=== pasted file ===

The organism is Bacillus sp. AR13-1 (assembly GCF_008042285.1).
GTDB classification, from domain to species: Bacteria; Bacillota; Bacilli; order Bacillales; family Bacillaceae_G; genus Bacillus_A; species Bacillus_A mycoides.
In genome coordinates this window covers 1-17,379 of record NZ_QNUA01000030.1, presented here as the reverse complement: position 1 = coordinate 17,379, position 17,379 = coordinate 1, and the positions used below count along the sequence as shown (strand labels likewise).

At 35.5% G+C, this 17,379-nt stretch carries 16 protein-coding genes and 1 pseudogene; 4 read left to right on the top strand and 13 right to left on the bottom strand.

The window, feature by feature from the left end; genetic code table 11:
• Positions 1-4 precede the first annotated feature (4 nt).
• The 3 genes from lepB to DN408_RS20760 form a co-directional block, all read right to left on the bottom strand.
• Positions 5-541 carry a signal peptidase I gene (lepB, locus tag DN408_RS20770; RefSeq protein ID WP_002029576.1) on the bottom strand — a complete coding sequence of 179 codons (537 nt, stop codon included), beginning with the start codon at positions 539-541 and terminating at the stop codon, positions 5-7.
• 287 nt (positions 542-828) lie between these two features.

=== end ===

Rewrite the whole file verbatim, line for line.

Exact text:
The organism is Bacillus sp. AR13-1 (assembly GCF_008042285.1).
GTDB classification, from domain to species: Bacteria; Bacillota; Bacilli; order Bacillales; family Bacillaceae_G; genus Bacillus_A; species Bacillus_A mycoides.
In genome coordinates this window covers 1-17,379 of record NZ_QNUA01000030.1, presented here as the reverse complement: position 1 = coordinate 17,379, position 17,379 = coordinate 1, and the positions used below count along the sequence as shown (strand labels likewise).

At 35.5% G+C, this 17,379-nt stretch carries 16 protein-coding genes and 1 pseudogene; 4 read left to right on the top strand and 13 right to left on the bottom strand.

The window, feature by feature from the left end; genetic code table 11:
• Positions 1-4 precede the first annotated feature (4 nt).
• The 3 genes from lepB to DN408_RS20760 form a co-directional block, all read right to left on the bottom strand.
• Positions 5-541 carry a signal peptidase I gene (lepB, locus tag DN408_RS20770; RefSeq protein ID WP_002029576.1) on the bottom strand — a complete coding sequence of 179 codons (537 nt, stop codon included), beginning with the start codon at positions 539-541 and terminating at the stop codon, positions 5-7.
• 287 nt (positions 542-828) lie between these two features.